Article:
Currently writing for the Troubadour for more than the past decade, Thorn said he enjoys the creative freedom of one of the county’s most-respected periodicals. “It has been the most rewarding publication for me. If I make a persuasive enough pitch, publisher Liz Abbott allows me to write about the subject. She’s great!”
Back when so many groups were heard in so many places around the county, very few got signed to major labels. “Hard to say. It might have been due to geography. When Camp Pendleton remained the only open space between San Ysidro and Ventura, the distinction between LA and San Diego became blurry. I don’t think the record company scouts were searching for that ‘hot’ San Diego sound. So, San Diego bands were not only competing with other San Diego bands but bands from the O.C., LA County, Ventura County. But we did see the growth in bands embracing a ‘do it yourself’ philosophy — pay for the record pressing and be responsible for the distribution. Very cool then and now!”
Even if the A&M Records and Capitol Records of the world missed out, several local acts did get product on the shelf, or in the trunk, to the fans. “The Bomp label out of LA was great at getting San Diego bands heard. It was created by the late Greg Shaw. Hopefully there will be a documentary on him someday. I think Shaw was as important as Lester Bangs of Creem Magazine and Paul Williams of Crawdaddy. I’m sorry that all three are no longer with us — so often, they championed musical underdogs and their articles pointed me in the right direction and to dig around. Shaw was perceptive enough to see what was going on in this town — The Zeros, Crawdaddys, etc, whether on vinyl or on CD reissues, these recordings should be sought out. A fascinating time capsule of music. I think The Penetrators’ ‘I Walk the Beat’ is evocative too,” Thorn said.
Music in San Diego has gone through many ups and downs throughout the decades. According to Thorn, there is no shortage of choices. “(There is) tremendous diversity around the county. I think there are good venues for roadhouse rock and acoustic singer-songwriter acts,” he enthused. There may be plenty of options to listen to, but Thorn fears, there may not be as large an audience.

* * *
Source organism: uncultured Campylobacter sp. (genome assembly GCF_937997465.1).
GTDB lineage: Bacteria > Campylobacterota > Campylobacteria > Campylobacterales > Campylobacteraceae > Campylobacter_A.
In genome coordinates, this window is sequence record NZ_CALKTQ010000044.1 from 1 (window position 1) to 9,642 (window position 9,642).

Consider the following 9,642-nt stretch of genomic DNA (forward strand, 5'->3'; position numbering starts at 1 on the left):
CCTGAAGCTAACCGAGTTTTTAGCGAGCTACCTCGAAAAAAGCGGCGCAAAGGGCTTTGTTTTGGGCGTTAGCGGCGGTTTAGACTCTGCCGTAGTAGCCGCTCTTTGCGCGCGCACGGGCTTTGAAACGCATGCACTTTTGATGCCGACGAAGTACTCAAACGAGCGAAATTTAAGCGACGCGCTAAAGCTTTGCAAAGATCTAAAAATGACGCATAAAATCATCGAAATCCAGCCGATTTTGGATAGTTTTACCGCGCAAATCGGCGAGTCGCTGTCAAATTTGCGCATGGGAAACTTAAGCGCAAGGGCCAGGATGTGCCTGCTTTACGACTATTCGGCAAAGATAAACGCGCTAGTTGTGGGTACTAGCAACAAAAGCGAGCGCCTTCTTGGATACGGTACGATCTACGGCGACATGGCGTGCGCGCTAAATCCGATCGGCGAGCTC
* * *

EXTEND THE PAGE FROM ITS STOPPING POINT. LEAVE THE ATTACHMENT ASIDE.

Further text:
“I don’t think the 18-to-25-year-old audience in general is obsessed with music as my peers were back in the ’70s. Video games, micro breweries which may or may not have live music… this is the new popular culture landscape. I don’t want to fall into the trap of being judgmental and telling them to ‘get off my lawn.’ I became a teenager in 1967, and my only regret was that it didn’t happen a few years earlier. Books and records still occupy a lot of space in my home. Nothing’s changed,” he concluded.
The local music scene’s history has been cataloged in print and in film. Ray Brandes penned a book about the era, entitled “Getting Nowhere Fast” and Eric Rife is putting together a documentary on the era, “Garageland.” The rough cut of Rife’s rockumentary “Garageland’ begins with the shrill alarm of “Walk the Beat” and will feature film clips throughout the period.
Still Walking the Beat
Gary Heffern was the lead singer of the Penetrators, the band most often identified with launching San Diego’s do-it-yourself live music scene. Labeled punk rock at the time, they weren’t alone. Local legends the Zeros played amazing sets of music that slammed off walls and reminded you that your ears were meant to hear a full spectrum of sound.
Seeing the band live, Heffern was equal parts whirling dervish and beat poet. The Pens’ line-up changed to include Dan McLain, who owned the record store Monty Rockers, on drums. He would evolve years later into Country Dick Montana and help bring the Beat Farmers into the world.
Back when it took more than a laptop, a garage and an hour, releasing music on vinyl was an earth-shaking achievement. “Walk The Beat,” “Nothin’ Town,” “I-5” and “Sensitive Boy” were all brilliant, propulsive gems of surf, new wave, rock and electronic genres all rolled into a ball and played fast and loud. All of the music released out of San Diego since, owes a debt of gratitude to the bands that came before. The Pens were one of the first on the scene decades ago. Without them, Comic-Con, the Zoo, Legoland or the Mighty Pacific Ocean is a good start to a city, but not a city with a musical heritage worth mentioning.
I first met Gary Heffern in 1982, backstage at a fundraiser for a Grossmont College political club on campus. One of my jobs that night was to make sure the bands — the Pens and the Rockin’ Roulettes, lead by the short, angry, brilliant Buddy Blue — had everything they wanted. Heffern looked exhausted, but he entertained 18 year-old star-struck questions with good-natured candor. I was writing for the G, the now defunct Grossmont College newspaper. He was more famous than anyone I had interviewed in my previous three weeks on the job.
Eventually, he moved to Seattle and then on to Finland (a long story for another day). He has recorded music constantly in the years in between and published a book of poetry and lyrics entitled “Unholy Dreams.”
Currently residing in Finland, Heffern agreed to answer some questions, in spite of a hideous internet connection and a fairly significant time difference.
Cinema Spartan: Full disclosure, I’m aware of your band Monotone and the Nucleoids but I’ve never heard them. What did they sound like and how long did they last?